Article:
Have the kid put his hands together in front of him having Pointer fingers touch and thumbs touch and make a small gap in between. Second step have him focus on something more then 40 yds out. Tell him to pull back on his hands and bring it to his eye without closing an eye. IF you do this correctly it will go to your domant eye. Easiest way to do it. Do it yourself and that way you can help your son out. When I took hunter safety they did this so that way we knew which eye we should be using. My old man is left eye dominant with him being right handed. Sucks for him for shooting his bow when he picks it up but what can a person do. Hope this helps.

Code-Man

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well, I tested him this morning and sure enough he is left eye dominant. Only problem is I need to re-teach him everything I have already taught him, which is probably not much!

We took a drive over to cabin fever to check on some left-handed bows. I wish I would have already done all of this before I bought his first bow. The right handed "brave" bow that he has was probably 40 or $50 and now I may need to add a lot more to that because cabin fever wanted $149-$179 depending on which model we choose. But it may be worth it in the long run because these are way better bows and plus they offer free lessons and practice sessions if you buy the bow from them.

Thanks everyone.

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Maybe you can think of it more this way. It maybe will cost you a little more now, but the fun he will have will be price less. Good luck and hope you guys have fun!

"hooks"

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Atleast he is young. If he was older it would be harder. Can't teach an old dog new tricks HEHEHE. But I'm doing wonders with teaching my old man how to shoot laugh.gif

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$149 - Thats not bad for a LH youth compound bow. I haven't seen anything under $199. It bums me out that there aren't any entry level compound bows under $100 for kids that are lefty's.

My son is 8 and he is left eye dominant. He has been shooting a fiberglass recurve ($35) to develop his shooting form and eye. I figured his draw length was going to change a lot over the next few years and I refuse to spend $200 on a new compound bow every other year.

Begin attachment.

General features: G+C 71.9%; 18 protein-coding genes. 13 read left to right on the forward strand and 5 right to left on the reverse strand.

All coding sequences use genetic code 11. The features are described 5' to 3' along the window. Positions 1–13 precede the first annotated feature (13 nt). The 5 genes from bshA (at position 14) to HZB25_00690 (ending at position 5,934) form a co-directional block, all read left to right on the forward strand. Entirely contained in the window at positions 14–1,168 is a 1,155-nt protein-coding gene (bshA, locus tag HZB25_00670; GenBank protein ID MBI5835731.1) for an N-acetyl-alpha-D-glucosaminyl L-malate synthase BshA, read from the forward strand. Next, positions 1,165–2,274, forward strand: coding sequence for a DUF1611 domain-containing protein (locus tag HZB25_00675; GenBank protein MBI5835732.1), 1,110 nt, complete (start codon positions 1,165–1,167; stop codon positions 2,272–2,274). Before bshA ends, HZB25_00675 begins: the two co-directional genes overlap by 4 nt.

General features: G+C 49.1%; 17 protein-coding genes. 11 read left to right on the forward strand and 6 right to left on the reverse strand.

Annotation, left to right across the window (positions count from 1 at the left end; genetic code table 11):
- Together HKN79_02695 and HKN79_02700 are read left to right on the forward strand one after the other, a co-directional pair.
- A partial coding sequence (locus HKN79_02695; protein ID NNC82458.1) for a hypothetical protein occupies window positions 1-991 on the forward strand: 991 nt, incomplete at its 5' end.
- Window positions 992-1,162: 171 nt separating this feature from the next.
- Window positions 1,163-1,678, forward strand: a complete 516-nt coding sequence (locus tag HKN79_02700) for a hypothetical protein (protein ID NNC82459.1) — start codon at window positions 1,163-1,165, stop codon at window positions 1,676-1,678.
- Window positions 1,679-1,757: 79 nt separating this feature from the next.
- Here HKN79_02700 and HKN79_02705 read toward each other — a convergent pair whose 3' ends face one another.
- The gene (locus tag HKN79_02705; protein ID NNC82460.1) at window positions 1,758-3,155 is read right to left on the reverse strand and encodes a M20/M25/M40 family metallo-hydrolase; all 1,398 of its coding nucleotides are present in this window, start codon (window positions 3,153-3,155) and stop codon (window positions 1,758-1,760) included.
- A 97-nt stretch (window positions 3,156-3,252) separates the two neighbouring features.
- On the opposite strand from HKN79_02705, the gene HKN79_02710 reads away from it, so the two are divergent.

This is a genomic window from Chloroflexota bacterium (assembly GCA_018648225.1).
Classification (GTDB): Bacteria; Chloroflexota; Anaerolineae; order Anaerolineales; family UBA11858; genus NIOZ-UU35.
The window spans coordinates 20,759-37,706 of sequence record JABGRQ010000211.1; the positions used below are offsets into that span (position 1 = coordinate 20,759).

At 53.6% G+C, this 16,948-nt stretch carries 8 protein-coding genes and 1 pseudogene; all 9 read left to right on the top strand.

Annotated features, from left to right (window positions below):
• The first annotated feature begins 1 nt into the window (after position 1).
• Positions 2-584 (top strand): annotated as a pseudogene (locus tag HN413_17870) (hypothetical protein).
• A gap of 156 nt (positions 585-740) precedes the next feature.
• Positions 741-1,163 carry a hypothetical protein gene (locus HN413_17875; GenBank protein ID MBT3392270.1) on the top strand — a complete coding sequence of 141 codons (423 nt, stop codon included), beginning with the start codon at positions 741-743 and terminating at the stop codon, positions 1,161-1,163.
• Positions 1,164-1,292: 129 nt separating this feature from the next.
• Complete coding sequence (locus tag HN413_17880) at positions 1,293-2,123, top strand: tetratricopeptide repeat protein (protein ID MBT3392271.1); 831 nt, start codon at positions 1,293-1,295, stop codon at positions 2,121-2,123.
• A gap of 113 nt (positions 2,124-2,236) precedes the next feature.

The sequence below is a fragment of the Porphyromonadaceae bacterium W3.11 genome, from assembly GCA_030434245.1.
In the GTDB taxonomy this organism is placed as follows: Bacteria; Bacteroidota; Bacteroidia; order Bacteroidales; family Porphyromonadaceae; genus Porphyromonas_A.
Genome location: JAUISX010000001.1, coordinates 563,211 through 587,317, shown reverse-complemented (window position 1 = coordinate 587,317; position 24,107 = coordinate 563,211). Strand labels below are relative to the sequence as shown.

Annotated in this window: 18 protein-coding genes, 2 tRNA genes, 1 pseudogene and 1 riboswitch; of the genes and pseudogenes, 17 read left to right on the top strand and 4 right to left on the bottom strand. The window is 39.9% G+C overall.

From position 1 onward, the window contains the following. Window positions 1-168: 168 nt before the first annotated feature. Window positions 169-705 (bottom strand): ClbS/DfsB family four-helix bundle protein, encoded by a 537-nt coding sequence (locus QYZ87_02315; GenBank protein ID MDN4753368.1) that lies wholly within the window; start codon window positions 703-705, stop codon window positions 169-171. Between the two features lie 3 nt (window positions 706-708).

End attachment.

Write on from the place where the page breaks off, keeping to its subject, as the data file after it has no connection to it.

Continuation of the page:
Nels

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Quote:

$149 - Thats not bad for a LH youth compound bow. I haven't seen anything under $199. It bums me out that there aren't any entry level compound bows under $100 for kids that are lefty's.

My son is 8 and he is left eye dominant. He has been shooting a fiberglass recurve ($35) to develop his shooting form and eye. I figured his draw length was going to change a lot over the next few years and I refuse to spend $200 on a new compound bow every other year.

Nels


The $149 one he would brobably outgrow right away.

The one they showed me for $189 had a lot of room to grow and like I said before they throw in a couple of free lessons and some free shooting sessions.

I'll probably get that one this winter when there is not as much to do outside.

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I got the PSE youth bow for both my twin boys when they were 13 years old. The one that is left eye dominant just had the draw length extended for the second time and it is perfect. I think there are up to 4" of adjustment on these bows and now it is at the longest(27" I think) and pulling 57lbs. They are really good bows and this will be his 4th year with it. Unfortunately I think next year he will have outgrown it. $200 for 4 years of use isn't bad though.